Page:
Dawn occurs before sunrise, before the top of the Sun reaches the horizon. Astronomical Dawn is the point at which it becomes possible to detect light in the sky, when the sun is 18° below the horizon. Nautical Dawn occurs at 12° below the horizon, when it becomes possible to see the horizon properly and distinguish some objects. Civil Dawn occurs when the sun is 6° below the horizon and there is enough light for activities to take place without artificial lighting.
Dusk occurs after sunset, once the top of the Sun has passed the horizon. As with dawn there is astronomical dusk, nautical dusk and civil dusk, occurring at 18°, 12° and 6° below the horizon respectively.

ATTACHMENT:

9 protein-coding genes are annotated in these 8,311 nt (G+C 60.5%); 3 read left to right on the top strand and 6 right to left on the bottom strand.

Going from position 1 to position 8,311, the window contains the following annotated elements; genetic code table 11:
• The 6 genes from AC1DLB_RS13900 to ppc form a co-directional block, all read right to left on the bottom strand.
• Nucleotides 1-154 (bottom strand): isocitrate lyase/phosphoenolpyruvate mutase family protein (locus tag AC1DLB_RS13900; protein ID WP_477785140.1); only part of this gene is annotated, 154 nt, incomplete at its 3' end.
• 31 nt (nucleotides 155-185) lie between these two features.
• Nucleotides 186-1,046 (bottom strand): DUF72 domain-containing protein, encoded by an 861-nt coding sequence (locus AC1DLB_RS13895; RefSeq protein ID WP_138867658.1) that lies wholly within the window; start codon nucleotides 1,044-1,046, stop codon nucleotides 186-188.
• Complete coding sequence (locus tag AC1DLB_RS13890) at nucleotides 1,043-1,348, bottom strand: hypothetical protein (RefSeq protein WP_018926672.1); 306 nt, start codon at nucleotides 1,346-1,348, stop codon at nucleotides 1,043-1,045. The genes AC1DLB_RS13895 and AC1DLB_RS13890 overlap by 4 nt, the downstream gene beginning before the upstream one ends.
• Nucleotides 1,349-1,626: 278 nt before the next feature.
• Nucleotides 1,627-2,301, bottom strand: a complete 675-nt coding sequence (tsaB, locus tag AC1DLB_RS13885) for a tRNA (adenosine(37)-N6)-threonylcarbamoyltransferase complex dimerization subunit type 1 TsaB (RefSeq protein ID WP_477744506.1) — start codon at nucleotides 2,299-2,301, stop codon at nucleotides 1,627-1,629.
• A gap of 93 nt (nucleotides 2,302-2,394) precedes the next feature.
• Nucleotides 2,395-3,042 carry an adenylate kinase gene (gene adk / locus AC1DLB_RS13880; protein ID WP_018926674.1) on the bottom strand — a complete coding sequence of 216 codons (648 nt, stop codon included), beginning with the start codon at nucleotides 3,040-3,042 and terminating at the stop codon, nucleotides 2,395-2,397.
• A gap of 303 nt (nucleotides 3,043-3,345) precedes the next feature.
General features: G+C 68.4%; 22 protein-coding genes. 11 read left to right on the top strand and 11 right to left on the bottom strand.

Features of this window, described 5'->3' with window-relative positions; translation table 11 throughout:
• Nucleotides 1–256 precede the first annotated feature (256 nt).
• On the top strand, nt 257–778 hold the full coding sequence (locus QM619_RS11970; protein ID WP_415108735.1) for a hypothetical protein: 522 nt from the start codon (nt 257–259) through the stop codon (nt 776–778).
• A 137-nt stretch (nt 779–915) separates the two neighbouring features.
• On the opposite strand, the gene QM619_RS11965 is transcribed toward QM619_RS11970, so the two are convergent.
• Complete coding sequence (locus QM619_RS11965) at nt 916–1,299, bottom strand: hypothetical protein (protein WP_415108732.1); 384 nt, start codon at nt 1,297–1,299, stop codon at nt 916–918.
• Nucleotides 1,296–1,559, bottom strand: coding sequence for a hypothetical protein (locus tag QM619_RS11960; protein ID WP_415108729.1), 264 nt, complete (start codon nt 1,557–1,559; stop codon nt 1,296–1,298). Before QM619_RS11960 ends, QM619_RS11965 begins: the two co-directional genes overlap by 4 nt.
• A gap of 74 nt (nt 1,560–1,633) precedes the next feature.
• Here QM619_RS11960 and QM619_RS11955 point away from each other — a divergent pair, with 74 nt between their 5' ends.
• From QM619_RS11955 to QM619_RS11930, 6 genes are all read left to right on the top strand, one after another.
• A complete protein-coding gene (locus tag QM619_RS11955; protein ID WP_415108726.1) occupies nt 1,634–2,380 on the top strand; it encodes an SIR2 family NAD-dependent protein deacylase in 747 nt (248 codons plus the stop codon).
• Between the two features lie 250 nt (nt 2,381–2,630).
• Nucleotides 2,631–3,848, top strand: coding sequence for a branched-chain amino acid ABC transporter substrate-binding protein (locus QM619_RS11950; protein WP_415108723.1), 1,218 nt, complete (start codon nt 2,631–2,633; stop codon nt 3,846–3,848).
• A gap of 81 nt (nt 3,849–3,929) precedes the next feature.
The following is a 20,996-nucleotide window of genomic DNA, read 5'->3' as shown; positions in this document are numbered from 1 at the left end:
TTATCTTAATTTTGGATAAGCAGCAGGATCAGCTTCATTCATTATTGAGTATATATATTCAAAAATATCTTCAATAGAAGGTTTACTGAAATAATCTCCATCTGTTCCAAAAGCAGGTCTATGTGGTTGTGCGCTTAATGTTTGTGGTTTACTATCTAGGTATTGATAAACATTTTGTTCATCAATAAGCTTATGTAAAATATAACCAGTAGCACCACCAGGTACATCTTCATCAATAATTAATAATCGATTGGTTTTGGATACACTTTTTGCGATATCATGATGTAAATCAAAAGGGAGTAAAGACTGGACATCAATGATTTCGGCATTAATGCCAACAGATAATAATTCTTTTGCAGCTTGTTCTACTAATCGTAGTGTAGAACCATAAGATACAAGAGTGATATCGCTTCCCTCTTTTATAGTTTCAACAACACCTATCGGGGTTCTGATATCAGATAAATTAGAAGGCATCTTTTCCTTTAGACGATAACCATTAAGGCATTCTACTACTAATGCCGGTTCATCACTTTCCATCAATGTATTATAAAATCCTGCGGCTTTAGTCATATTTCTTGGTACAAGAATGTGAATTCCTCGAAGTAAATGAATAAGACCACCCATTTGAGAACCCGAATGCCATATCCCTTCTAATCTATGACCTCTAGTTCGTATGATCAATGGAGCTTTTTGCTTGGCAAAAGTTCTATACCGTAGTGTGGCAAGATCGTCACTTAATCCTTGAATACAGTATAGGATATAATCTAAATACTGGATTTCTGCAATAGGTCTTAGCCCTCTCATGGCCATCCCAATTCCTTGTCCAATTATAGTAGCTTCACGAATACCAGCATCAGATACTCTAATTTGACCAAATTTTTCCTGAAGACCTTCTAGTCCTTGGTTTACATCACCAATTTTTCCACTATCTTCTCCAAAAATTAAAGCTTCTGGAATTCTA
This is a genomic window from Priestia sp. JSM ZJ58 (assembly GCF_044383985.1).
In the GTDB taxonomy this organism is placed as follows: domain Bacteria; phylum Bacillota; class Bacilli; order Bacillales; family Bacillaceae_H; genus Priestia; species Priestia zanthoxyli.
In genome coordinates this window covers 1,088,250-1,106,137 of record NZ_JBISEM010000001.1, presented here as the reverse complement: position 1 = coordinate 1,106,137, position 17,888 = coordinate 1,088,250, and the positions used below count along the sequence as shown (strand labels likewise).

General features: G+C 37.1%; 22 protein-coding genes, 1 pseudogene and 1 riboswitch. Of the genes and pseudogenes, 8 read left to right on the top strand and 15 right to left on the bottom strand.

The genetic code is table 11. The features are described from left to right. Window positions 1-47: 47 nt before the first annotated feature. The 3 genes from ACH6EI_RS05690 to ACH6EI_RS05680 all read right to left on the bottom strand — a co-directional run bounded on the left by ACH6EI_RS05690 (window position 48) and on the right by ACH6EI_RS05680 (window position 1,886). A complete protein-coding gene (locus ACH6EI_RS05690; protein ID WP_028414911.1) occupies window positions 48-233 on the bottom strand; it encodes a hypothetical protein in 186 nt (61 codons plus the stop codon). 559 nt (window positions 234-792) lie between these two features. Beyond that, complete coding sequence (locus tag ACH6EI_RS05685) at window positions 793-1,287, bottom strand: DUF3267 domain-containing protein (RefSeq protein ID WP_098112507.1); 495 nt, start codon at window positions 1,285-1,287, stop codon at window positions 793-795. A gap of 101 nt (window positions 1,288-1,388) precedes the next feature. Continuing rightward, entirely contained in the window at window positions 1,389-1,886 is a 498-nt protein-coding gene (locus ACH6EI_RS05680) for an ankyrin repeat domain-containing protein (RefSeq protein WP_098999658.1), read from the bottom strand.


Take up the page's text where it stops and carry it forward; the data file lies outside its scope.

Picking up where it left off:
Twilight is the name given to the period between dawn and sunrise, or between sunset and dusk, when light is still visible in the sky due to sunlight scattering off the atmosphere. It can also be separated in astronomical, nautical and civil sections by how far below the horizon the Sun is.
Sunrise and sunset are the points at which the top edge of the Sun reaches the horizon; the only difference between them is the direction in which the Sun is moving at the time. It actually occurs when the top of the Sun is 0.57° below the horizon due to refraction of the Sun’s light by the atmosphere.